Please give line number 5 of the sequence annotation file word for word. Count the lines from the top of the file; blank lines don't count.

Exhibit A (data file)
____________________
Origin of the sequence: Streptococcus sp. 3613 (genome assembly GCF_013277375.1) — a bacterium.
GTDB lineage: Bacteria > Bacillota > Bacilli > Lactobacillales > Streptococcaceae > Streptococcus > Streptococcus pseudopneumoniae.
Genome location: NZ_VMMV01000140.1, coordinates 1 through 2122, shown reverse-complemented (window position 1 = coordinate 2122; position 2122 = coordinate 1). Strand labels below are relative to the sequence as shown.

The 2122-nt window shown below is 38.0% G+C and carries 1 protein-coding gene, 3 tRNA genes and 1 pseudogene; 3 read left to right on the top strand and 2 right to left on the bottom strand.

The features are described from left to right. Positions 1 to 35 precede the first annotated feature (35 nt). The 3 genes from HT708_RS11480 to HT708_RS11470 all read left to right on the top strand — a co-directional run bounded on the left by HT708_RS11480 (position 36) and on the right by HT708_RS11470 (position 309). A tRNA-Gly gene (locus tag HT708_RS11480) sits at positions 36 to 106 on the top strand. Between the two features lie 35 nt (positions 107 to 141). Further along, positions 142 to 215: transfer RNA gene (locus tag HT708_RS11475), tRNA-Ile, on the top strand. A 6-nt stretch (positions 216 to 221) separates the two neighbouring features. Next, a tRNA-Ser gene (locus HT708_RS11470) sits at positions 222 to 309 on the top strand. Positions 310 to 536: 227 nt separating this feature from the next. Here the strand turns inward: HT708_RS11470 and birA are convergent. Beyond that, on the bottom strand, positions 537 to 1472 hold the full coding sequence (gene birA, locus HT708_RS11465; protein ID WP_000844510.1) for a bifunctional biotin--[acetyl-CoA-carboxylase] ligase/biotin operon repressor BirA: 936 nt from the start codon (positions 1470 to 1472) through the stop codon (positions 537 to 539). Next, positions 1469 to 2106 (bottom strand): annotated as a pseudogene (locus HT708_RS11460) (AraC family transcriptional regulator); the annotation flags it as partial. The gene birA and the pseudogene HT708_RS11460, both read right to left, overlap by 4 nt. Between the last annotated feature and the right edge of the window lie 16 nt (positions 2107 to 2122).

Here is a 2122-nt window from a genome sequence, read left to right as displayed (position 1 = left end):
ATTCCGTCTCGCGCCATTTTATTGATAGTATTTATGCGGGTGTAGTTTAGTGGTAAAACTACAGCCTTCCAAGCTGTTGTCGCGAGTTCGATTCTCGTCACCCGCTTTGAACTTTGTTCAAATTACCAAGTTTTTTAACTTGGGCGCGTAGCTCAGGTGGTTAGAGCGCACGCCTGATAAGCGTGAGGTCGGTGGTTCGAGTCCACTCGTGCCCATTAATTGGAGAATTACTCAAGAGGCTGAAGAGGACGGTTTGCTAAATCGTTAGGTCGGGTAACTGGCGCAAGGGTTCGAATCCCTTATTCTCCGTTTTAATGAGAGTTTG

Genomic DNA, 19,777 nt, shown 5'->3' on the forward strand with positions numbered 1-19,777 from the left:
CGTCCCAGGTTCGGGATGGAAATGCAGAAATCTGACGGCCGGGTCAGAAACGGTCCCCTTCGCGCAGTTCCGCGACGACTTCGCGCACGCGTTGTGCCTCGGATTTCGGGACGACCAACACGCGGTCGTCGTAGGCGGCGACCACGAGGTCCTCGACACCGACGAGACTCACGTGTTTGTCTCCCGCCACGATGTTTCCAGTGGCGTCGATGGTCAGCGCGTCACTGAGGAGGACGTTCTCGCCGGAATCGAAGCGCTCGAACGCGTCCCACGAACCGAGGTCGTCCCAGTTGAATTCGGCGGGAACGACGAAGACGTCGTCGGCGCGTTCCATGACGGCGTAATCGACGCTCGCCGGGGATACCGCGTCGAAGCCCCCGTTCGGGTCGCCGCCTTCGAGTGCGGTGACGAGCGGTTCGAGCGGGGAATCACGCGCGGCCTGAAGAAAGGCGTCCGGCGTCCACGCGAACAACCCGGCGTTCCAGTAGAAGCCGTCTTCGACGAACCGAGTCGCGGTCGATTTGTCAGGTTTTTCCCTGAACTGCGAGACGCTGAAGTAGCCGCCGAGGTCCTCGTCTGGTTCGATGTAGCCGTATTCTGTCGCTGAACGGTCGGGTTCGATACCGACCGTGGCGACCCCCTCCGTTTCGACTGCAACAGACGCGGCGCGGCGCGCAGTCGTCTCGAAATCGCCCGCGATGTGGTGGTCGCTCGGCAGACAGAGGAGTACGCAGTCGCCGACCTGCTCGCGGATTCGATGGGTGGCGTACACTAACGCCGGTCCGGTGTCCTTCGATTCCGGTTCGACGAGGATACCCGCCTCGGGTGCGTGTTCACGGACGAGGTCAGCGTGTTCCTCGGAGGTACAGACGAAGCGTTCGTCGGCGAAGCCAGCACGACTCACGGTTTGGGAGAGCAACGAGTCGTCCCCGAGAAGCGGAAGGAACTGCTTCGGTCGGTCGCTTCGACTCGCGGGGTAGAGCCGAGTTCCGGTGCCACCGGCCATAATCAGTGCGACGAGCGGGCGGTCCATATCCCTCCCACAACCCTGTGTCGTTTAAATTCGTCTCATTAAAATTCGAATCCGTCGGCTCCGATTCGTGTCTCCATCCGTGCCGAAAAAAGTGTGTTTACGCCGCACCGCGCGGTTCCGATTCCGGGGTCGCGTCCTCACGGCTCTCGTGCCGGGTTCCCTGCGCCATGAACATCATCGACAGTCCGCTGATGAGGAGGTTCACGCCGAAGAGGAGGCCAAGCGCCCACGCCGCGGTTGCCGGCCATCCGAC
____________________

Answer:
The features are described from left to right. Positions 1 to 35 precede the first annotated feature (35 nt). The 3 genes from HT708_RS11480 to HT708_RS11470 all read left to right on the top strand — a co-directional run bounded on the left by HT708_RS11480 (position 36) and on the right by HT708_RS11470 (position 309). A tRNA-Gly gene (locus tag HT708_RS11480) sits at positions 36 to 106 on the top strand. Between the two features lie 35 nt (positions 107 to 141). Further along, positions 142 to 215: transfer RNA gene (locus tag HT708_RS11475), tRNA-Ile, on the top strand. A 6-nt stretch (positions 216 to 221) separates the two neighbouring features. Next, a tRNA-Ser gene (locus HT708_RS11470) sits at positions 222 to 309 on the top strand. Positions 310 to 536: 227 nt separating this feature from the next. Here the strand turns inward: HT708_RS11470 and birA are convergent. Beyond that, on the bottom strand, positions 537 to 1472 hold the full coding sequence (gene birA, locus HT708_RS11465; protein ID WP_000844510.1) for a bifunctional biotin--[acetyl-CoA-carboxylase] ligase/biotin operon repressor BirA: 936 nt from the start codon (positions 1470 to 1472) through the stop codon (positions 537 to 539). Next, positions 1469 to 2106 (bottom strand): annotated as a pseudogene (locus HT708_RS11460) (AraC family transcriptional regulator); the annotation flags it as partial. The gene birA and the pseudogene HT708_RS11460, both read right to left, overlap by 4 nt. Between the last annotated feature and the right edge of the window lie 16 nt (positions 2107 to 2122).